It is no secret that Pakistan’s fields are in decline and the supply of domestic gas is decreasing. About a decade ago, domestic gas accounted for slightly more than half of Pakistan’s primary energy supply, while today, that figure has dropped to around 35pc. Meanwhile, imported LNG is posting impressive gains year after year as it fills the vacuum left behind, rising from zero per cent of total primary energy supplies in 2014 to 0.7pc in 2015, 3.3pc the next year, and 5.6pc the year after. More recent data will show this percentage rising even faster. A time is fast approaching when the quantity of imported LNG in the system will be equal to that of domestic gas. At that point, continuing to administer the price of gas through cost-plus pricing formulas that seek to protect unrealistic returns on assets for the aging ‘Sui sisters’ will no longer be possible. And that point is less than a few years away, given the pace of the increase of LNG. It is becoming very urgent to move on pricing reform in the gas sector, and the focus must be on a greater role for the market in this process. This needs to be the principle with which the government approaches the problems presented by the gas utilities and their mounting losses, and not revenue considerations. Further delay in this process will only lead us towards a costly and disorderly resolution which will be forced by the hand of necessity.
THE Saudi government’s decision to release 579 Pakistani prisoners is a welcome step towards the fulfilment of Crown Prince Mohammad bin Salman’s promise of freeing some 2,100 Pakistanis incarcerated in various cities of the kingdom. Most of the released prisoners were charged with drug trafficking, stealing, forgery, bribery and illegal border crossing, while one person was allegedly involved in a case of rape. Since the crown prince’s visit to Pakistan in February this year, the Saudi government has also released around 3,400 Pakistanis who they held in various deportation camps. However, much more remains to be done in terms of improving the transparency of Saudi Arabia’s criminal justice system.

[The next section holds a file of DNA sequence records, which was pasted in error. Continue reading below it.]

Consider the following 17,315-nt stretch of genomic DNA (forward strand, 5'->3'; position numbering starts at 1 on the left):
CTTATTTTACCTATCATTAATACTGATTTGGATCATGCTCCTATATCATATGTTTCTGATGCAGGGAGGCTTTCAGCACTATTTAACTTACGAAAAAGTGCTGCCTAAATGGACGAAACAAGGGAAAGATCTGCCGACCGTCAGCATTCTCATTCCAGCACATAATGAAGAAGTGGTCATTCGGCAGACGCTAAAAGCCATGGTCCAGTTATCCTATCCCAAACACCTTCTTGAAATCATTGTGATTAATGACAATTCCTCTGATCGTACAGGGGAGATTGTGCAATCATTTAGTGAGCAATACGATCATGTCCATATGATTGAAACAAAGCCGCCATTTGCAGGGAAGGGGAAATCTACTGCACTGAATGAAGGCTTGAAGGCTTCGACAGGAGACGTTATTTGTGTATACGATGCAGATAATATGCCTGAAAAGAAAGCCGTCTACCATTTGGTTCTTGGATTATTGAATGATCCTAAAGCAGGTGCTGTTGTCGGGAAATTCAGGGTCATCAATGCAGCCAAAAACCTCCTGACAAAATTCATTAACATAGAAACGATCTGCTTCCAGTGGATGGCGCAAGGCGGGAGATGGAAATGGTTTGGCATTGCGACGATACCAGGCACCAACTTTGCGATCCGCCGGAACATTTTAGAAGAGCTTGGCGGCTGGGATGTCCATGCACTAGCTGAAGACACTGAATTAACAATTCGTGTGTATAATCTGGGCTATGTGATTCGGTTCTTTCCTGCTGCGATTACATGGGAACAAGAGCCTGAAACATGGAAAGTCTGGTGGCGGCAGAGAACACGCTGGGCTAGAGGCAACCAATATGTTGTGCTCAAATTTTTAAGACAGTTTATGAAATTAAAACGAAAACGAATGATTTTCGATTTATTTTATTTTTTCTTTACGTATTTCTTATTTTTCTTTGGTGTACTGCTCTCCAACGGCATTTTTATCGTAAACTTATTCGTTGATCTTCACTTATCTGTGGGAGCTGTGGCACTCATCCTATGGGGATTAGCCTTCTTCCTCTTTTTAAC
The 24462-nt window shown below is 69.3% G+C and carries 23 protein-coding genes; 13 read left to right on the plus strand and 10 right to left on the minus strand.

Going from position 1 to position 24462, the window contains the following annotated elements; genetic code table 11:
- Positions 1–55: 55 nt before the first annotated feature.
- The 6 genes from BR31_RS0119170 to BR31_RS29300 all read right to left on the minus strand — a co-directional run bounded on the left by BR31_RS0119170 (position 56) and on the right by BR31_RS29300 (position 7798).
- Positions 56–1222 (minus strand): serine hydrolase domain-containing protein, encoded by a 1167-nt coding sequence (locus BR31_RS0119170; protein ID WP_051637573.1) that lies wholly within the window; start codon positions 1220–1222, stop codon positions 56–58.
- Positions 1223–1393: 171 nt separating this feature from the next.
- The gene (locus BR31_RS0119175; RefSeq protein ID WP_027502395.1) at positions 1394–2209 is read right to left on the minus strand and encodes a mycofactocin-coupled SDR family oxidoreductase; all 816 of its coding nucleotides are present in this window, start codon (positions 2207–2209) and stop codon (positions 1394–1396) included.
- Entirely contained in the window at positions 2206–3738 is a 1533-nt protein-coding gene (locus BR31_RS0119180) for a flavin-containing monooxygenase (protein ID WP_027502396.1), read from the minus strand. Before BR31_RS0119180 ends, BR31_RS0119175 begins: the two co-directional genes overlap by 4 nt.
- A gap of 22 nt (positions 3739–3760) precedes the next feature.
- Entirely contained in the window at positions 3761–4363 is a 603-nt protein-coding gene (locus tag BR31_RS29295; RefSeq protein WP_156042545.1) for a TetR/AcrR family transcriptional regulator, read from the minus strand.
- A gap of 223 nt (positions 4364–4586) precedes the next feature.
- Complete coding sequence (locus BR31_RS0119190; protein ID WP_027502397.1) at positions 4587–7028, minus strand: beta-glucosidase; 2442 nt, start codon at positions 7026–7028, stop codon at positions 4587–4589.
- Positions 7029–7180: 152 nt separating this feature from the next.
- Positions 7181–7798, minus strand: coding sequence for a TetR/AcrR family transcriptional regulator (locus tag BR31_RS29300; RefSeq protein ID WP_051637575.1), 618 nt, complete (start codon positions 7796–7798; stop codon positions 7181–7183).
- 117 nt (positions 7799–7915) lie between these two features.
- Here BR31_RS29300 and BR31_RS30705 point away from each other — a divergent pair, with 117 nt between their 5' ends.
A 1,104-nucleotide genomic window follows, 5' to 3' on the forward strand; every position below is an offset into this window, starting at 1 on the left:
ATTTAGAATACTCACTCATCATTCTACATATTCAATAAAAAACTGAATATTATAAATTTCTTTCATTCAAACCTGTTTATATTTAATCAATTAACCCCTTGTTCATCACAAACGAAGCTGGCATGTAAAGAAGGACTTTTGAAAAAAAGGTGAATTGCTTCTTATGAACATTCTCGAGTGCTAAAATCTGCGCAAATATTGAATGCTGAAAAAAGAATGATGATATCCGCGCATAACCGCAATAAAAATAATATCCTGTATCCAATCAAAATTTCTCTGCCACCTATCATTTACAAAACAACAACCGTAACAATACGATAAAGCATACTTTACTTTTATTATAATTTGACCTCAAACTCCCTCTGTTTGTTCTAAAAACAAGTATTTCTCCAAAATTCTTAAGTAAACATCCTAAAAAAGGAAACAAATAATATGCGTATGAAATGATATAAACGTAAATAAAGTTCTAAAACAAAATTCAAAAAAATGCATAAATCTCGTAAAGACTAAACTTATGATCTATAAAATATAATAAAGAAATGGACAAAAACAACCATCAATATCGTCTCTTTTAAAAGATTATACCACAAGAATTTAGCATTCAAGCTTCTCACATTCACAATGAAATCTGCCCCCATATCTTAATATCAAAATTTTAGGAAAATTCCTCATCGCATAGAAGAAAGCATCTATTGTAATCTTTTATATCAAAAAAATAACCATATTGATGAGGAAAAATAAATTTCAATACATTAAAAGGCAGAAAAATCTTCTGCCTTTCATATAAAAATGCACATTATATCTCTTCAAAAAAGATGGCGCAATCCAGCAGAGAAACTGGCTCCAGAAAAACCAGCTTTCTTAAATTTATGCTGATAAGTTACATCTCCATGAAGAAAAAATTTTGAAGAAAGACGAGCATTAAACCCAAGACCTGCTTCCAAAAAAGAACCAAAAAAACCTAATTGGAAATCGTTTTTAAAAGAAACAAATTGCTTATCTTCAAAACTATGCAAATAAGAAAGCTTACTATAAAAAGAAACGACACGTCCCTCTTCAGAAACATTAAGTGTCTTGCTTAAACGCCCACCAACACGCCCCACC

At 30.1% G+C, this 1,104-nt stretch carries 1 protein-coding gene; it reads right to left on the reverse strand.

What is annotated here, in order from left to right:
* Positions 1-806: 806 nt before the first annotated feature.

Since the beginning of this year, at least 26 Pakistanis accused of various crimes have been executed by the kingdom. The victims included a married couple charged with trying to smuggle drugs into the country and a labourer who spent eight years in jail before meeting his end. According to Justice Project Pakistan, more than 2,800 Pakistanis still remain incarcerated in Saudi Arabia. A majority of people who get into trouble with the kingdom’s appalling criminal justice system belong to poor working-class families who often get used by sub-agents, either by deception or force, or are pilgrims preyed upon by racketeers. They do not have access to any legal or consular representation and are unable to understand the nature of the crimes they have been accused of committing, because the judicial proceedings take place in a foreign language. The kingdom’s criminal justice system operates through a series of very opaque regulations that are often swiftly executed through blanket decrees, such as the beheading of 37 people in a single day in April. Maybe, Prime Minister Imran Khan, with his new role as an intermediary between Saudi Arabia and Iran, can reiterate his concern about the fate of Pakistanis jailed in Saudi Arabia, and persuade its leadership to grant a fair trial to prisoners and revisit their archaic criminal justice system.